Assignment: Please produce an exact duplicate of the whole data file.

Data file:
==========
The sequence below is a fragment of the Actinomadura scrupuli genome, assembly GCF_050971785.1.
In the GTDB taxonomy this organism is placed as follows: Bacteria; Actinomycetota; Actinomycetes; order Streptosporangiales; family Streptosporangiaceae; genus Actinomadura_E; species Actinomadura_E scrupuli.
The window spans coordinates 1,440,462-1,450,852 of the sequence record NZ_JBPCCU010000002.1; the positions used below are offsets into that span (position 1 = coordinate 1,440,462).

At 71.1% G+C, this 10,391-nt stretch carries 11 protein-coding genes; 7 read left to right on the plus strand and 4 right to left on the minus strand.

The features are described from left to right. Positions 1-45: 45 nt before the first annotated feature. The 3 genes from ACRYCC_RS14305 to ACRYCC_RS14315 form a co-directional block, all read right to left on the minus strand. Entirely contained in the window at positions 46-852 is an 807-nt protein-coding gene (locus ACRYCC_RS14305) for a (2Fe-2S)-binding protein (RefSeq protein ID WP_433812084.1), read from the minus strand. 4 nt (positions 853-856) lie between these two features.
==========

The sequence below is a fragment of the Actinomadura scrupuli genome, assembly GCF_050971785.1.
In the GTDB taxonomy this organism is placed as follows: Bacteria; Actinomycetota; Actinomycetes; order Streptosporangiales; family Streptosporangiaceae; genus Actinomadura_E; species Actinomadura_E scrupuli.
The window spans coordinates 1,440,462-1,450,852 of the sequence record NZ_JBPCCU010000002.1; the positions used below are offsets into that span (position 1 = coordinate 1,440,462).

At 71.1% G+C, this 10,391-nt stretch carries 11 protein-coding genes; 7 read left to right on the plus strand and 4 right to left on the minus strand.

The features are described from left to right. Positions 1-45: 45 nt before the first annotated feature. The 3 genes from ACRYCC_RS14305 to ACRYCC_RS14315 form a co-directional block, all read right to left on the minus strand. Entirely contained in the window at positions 46-852 is an 807-nt protein-coding gene (locus ACRYCC_RS14305) for a (2Fe-2S)-binding protein (RefSeq protein ID WP_433812084.1), read from the minus strand. 4 nt (positions 853-856) lie between these two features.